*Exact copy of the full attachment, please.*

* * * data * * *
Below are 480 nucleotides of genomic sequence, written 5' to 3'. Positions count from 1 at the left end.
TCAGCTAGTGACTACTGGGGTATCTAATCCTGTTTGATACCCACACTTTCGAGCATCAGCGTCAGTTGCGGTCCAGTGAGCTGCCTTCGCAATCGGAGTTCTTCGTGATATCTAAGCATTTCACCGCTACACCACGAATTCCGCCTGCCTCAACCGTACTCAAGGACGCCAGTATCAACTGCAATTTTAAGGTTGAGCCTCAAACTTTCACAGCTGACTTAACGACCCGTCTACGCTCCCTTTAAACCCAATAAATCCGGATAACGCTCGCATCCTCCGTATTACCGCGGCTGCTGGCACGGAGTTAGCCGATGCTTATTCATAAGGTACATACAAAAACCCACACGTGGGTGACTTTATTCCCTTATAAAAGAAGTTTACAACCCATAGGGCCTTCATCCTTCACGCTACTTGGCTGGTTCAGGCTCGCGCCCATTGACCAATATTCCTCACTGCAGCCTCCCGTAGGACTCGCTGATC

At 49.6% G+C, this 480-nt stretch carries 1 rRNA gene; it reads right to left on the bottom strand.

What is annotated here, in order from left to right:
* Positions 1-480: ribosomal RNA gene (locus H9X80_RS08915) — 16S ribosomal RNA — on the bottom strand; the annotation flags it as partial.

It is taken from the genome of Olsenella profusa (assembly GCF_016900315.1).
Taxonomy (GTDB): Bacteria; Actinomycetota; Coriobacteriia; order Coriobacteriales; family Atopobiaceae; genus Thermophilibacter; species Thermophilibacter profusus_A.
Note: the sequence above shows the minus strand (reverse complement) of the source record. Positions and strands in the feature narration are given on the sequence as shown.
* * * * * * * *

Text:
Below are 480 nucleotides of genomic sequence, written 5' to 3'. Positions count from 1 at the left end.
TCAGCTAGTGACTACTGGGGTATCTAATCCTGTTTGATACCCACACTTTCGAGCATCAGCGTCAGTTGCGGTCCAGTGAGCTGCCTTCGCAATCGGAGTTCTTCGTGATATCTAAGCATTTCACCGCTACACCACGAATTCCGCCTGCCTCAACCGTACTCAAGGACGCCAGTATCAACTGCAATTTTAAGGTTGAGCCTCAAACTTTCACAGCTGACTTAACGACCCGTCTACGCTCCCTTTAAACCCAATAAATCCGGATAACGCTCGCATCCTCCGTATTACCGCGGCTGCTGGCACGGAGTTAGCCGATGCTTATTCATAAGGTACATACAAAAACCCACACGTGGGTGACTTTATTCCCTTATAAAAGAAGTTTACAACCCATAGGGCCTTCATCCTTCACGCTACTTGGCTGGTTCAGGCTCGCGCCCATTGACCAATATTCCTCACTGCAGCCTCCCGTAGGACTCGCTGATC

At 49.6% G+C, this 480-nt stretch carries 1 rRNA gene; it reads right to left on the bottom strand.

What is annotated here, in order from left to right:
* Positions 1-480: ribosomal RNA gene (locus H9X80_RS08915) — 16S ribosomal RNA — on the bottom strand; the annotation flags it as partial.

It is taken from the genome of Olsenella profusa (assembly GCF_016900315.1).
Taxonomy (GTDB): Bacteria; Actinomycetota; Coriobacteriia; order Coriobacteriales; family Atopobiaceae; genus Thermophilibacter; species Thermophilibacter profusus_A.
Note: the sequence above shows the minus strand (reverse complement) of the source record. Positions and strands in the feature narration are given on the sequence as shown.